Computer Science Hard Things

There is a popular saying about Computer Science (see here and here):

There are only two hard things in Computer Science: cache invalidation and naming things.

— Phil Karlton

There is a funny variation that makes it “There are only two hard problems in Computer Science: cache invalidation, naming things, and off-by-one errors.”

I propose there are actually three hard things:

  1. Naming things
  2. Cache invalidation
  3. Dependency resolution

My criteria for being a “hard thing”:

  1. Must be applicable to multiple scopes
  2. Must not be fully solved

Examined this way, it is interesting to see why these are the three deserve to be on the list:

  1. Naming things
    1. Applicable to every area in computer science – variable names, class names, machine names, network names, security policy names, URIs, etc. It even applies to this list: think of the difference between naming the first item “cache invalidation” versus just “caching”.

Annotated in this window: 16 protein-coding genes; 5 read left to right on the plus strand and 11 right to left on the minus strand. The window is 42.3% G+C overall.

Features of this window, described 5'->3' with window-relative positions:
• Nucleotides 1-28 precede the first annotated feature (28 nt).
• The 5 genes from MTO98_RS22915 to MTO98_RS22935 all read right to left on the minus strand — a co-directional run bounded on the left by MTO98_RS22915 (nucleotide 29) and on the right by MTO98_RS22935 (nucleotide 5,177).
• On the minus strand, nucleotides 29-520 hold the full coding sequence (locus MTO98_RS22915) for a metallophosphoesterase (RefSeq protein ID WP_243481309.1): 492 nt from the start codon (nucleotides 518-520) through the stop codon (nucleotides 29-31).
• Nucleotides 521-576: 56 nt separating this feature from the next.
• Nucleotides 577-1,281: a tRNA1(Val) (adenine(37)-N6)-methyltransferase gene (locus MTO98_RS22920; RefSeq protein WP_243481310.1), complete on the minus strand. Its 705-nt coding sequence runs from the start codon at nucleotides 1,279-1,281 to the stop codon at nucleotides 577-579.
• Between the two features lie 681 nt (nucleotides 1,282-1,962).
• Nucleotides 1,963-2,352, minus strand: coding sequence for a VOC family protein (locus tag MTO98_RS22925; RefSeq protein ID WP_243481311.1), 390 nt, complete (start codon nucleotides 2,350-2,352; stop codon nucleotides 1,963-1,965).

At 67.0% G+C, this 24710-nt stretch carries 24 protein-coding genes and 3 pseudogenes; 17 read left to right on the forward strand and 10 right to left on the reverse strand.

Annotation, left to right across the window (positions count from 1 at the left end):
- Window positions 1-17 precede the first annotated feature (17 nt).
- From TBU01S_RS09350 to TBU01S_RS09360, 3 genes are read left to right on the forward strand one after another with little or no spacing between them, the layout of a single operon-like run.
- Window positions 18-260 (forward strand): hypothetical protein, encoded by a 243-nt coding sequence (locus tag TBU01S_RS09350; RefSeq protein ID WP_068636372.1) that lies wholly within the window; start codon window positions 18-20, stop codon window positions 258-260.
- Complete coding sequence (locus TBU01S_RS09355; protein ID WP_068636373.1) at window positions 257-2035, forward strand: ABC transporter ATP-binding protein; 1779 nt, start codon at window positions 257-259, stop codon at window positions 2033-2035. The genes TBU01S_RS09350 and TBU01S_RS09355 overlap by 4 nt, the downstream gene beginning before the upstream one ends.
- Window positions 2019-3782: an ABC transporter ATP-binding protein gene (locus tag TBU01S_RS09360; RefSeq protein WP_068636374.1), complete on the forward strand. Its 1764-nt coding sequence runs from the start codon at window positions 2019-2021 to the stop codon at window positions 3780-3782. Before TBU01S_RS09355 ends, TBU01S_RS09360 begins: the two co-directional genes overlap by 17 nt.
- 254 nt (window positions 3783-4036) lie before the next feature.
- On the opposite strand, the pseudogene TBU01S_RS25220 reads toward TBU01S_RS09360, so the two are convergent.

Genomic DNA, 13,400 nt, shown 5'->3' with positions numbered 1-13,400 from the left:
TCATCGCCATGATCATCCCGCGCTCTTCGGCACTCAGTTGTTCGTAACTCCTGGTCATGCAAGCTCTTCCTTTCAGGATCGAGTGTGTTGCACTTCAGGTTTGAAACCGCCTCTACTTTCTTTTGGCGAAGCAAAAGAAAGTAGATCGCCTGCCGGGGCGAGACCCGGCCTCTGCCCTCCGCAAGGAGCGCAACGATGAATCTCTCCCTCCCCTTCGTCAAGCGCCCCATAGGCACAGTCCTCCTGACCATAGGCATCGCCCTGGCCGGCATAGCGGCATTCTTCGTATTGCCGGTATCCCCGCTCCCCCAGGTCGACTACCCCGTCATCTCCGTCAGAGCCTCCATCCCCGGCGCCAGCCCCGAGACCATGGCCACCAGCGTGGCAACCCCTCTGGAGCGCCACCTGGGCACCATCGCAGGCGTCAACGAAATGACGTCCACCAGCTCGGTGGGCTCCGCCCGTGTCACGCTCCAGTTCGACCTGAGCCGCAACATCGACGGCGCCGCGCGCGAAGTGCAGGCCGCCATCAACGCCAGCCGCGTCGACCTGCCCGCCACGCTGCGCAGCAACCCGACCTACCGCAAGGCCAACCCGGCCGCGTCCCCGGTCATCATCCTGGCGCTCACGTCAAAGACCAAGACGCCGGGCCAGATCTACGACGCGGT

2. Not at all solved. You can barely say we have good heuristics for this.
  2. Cache invalidation
    1. Applicable to multiple layers of computer hierarchy: CPU registers, L1, L2, L3, etc., disk caches, network resource caches, DNS caches, etc.
    2. Solved in the sense we know it is a balancing act between efficiency and correctness. Not solved for the general case, however. If there even is a “general case” at all.
  3. Dependency resolution
    1. Applicable to multiple domains: run-time (think Dependency Injection), build time (think Apache Ivy and Maven), hardware-software, distributed systems, and probably more
    2. Solved in the sense we know about topological sorting to help with transitive dependencies.
      For run-time, the entire sub-field of dependency injection has multiple solutions: Spring Framework, Guice, PicoContainer. Does anybody remember DLL Hell? That shows that “API definition” (which is a candidate for its own “Hard Thing” entry) is a sub-problem of dependency resolution.
      For build time, the better build systems make it easy to specify your dependencies and add global exclusions to get you out of transitive dependency issues.
      For hardware-software, think about the hardware requirements for running a particular application or installing a particular driver.
      For distributed systems, think about (for example) your application requires which version of which database. For provisioning, has been partially solved by Chef and Puppet and others. For detection, still very much roll-your-own.

So, did I create any converts? Do you agree there are 3 Hard Things in Computer Science?

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